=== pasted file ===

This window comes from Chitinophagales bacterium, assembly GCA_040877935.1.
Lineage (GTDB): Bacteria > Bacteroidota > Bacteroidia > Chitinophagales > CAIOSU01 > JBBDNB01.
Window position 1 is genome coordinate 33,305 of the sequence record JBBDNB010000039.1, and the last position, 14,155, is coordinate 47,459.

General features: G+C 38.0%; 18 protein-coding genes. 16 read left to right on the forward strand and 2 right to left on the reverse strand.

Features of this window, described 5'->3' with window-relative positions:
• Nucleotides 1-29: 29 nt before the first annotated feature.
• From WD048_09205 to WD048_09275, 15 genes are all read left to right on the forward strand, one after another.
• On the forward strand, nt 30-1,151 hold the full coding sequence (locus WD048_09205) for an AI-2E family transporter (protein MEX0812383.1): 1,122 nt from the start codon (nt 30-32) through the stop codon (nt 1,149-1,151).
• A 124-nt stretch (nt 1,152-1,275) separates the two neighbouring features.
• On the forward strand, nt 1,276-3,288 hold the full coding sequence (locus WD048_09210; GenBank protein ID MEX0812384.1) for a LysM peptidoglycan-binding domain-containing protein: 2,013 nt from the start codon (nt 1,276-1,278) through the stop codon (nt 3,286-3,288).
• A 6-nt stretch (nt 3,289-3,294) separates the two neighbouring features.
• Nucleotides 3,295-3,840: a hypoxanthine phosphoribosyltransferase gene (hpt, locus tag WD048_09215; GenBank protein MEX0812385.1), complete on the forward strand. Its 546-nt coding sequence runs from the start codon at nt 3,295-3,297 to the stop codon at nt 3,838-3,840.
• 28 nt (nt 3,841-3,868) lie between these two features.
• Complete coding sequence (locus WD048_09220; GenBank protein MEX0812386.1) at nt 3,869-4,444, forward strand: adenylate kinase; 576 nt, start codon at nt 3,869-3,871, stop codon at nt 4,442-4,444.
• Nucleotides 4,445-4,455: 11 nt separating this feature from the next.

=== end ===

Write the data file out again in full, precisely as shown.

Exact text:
This window comes from Chitinophagales bacterium, assembly GCA_040877935.1.
Lineage (GTDB): Bacteria > Bacteroidota > Bacteroidia > Chitinophagales > CAIOSU01 > JBBDNB01.
Window position 1 is genome coordinate 33,305 of the sequence record JBBDNB010000039.1, and the last position, 14,155, is coordinate 47,459.

General features: G+C 38.0%; 18 protein-coding genes. 16 read left to right on the forward strand and 2 right to left on the reverse strand.

Features of this window, described 5'->3' with window-relative positions:
• Nucleotides 1-29: 29 nt before the first annotated feature.
• From WD048_09205 to WD048_09275, 15 genes are all read left to right on the forward strand, one after another.
• On the forward strand, nt 30-1,151 hold the full coding sequence (locus WD048_09205) for an AI-2E family transporter (protein MEX0812383.1): 1,122 nt from the start codon (nt 30-32) through the stop codon (nt 1,149-1,151).
• A 124-nt stretch (nt 1,152-1,275) separates the two neighbouring features.
• On the forward strand, nt 1,276-3,288 hold the full coding sequence (locus WD048_09210; GenBank protein ID MEX0812384.1) for a LysM peptidoglycan-binding domain-containing protein: 2,013 nt from the start codon (nt 1,276-1,278) through the stop codon (nt 3,286-3,288).
• A 6-nt stretch (nt 3,289-3,294) separates the two neighbouring features.
• Nucleotides 3,295-3,840: a hypoxanthine phosphoribosyltransferase gene (hpt, locus tag WD048_09215; GenBank protein MEX0812385.1), complete on the forward strand. Its 546-nt coding sequence runs from the start codon at nt 3,295-3,297 to the stop codon at nt 3,838-3,840.
• 28 nt (nt 3,841-3,868) lie between these two features.
• Complete coding sequence (locus WD048_09220; GenBank protein MEX0812386.1) at nt 3,869-4,444, forward strand: adenylate kinase; 576 nt, start codon at nt 3,869-3,871, stop codon at nt 4,442-4,444.
• Nucleotides 4,445-4,455: 11 nt separating this feature from the next.